Diablo III Review
Diablo 3 was probably one of the most anticipated games of the modern era, beyond the initial layer of hype is a game that permeates a "more of the same" vibe and caters more to the casual crowd over long-lasting fans of the game.
Starting out with the minor elements; the artwork is above average, the environments look good enough for the third-person perspective, the graphics look like they put enough effort in to environmental, character, and spell graphics. The areas are mostly randomized (with a few exceptions) so layouts and dungeon locations will rotate around. The art style of the dungeons does not vary much at all.
There isn't really much to be said about the sound, voice acting is done pretty well, along with the music and ambient sounds. Skills and spells sound like they have some meat to them, which is a good thing.
I'd like to say off the bat, that Diablo 3 does not have a single player mode. Yes, you can play by yourself, while it brings slightly less entertainment value over playing with friends, its possible. My point is, you have to have a constant internet connection to play this game, on top of that, all of your actions rely on Blizzard servers, so like an MMO, your ping matters. You are required to log in with your battle.net account to play the game.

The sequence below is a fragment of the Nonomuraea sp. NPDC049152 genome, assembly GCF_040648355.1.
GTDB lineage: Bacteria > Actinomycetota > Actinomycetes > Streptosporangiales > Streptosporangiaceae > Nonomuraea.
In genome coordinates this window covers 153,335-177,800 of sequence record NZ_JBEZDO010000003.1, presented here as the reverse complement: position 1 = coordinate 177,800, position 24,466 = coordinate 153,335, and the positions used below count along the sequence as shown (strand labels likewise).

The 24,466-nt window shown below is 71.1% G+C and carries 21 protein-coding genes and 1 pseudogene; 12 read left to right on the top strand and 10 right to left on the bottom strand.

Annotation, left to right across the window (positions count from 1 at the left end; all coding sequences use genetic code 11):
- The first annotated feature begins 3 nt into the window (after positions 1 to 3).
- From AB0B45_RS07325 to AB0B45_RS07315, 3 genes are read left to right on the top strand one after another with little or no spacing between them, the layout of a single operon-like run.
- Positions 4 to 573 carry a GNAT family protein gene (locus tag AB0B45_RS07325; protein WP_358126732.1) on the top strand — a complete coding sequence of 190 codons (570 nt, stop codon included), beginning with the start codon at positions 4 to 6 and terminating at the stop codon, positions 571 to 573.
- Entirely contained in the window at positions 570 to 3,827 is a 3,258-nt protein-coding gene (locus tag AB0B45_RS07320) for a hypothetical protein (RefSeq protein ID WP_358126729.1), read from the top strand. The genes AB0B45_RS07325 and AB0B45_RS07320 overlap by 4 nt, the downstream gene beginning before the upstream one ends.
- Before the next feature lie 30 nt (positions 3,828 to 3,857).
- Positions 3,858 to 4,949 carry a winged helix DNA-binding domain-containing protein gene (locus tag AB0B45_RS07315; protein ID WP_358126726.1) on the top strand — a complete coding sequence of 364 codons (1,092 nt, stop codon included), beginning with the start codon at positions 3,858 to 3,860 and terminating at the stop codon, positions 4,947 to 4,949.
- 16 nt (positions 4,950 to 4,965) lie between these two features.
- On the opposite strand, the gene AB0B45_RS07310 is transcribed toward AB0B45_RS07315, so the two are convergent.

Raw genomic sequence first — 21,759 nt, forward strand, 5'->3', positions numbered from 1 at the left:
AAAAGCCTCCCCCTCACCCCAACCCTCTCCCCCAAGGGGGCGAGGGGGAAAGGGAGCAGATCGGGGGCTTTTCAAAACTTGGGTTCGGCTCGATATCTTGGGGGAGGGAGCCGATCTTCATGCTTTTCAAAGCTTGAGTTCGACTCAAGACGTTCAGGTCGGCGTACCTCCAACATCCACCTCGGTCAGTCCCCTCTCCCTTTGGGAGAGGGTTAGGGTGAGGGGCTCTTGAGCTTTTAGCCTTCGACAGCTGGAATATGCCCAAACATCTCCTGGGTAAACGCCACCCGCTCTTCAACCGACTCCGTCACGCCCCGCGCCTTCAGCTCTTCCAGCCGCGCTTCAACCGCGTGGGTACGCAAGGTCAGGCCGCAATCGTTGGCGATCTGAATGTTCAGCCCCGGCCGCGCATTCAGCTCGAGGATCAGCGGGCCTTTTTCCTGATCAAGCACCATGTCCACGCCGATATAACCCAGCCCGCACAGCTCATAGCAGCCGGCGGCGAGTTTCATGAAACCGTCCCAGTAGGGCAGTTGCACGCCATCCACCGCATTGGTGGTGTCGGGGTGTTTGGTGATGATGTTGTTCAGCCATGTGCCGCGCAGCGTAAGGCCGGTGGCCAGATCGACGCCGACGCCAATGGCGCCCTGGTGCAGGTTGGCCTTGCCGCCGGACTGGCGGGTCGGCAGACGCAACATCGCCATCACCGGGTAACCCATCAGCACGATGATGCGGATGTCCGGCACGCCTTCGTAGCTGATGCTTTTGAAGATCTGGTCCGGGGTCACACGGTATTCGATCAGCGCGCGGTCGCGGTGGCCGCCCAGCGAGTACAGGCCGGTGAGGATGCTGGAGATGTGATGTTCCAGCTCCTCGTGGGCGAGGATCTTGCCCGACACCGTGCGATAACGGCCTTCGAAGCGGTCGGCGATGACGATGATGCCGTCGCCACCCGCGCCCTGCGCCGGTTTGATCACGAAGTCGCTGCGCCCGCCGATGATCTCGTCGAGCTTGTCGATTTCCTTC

Now, more on the catering to casuals comment; it has been simplified. Unlike Diablo 2, you are not able to choose new attribute points when you level. Scrolls of town portal and identify have been removed. There are no longer any skill trees, skills are automatically unlocked when you level up. Skills can be upgraded by choosing a rune to use with them, which are also unlocked while you level.
The game is also very very short, you can complete a play-though easily in a weekend. The game attempts to extend its longevity by unlocking a new difficulty level once you complete a play-through, which translates into better loot and an increasing difficulty, nothing else. After you've completed the highest difficulty, the game just becomes grinding and min-maxing.
PvP is restricted to arenas and is woefully unbalanced.
There is an auction house for in-game currency and real money. The in-game auction house is fine, but it often feels like its required to be used in order to progress unless you are really lucky with drops. The real-money auction house is basically a giant money making scheme for Blizzard as they take money from each transaction and take another chunk if you try to take that money out of the game.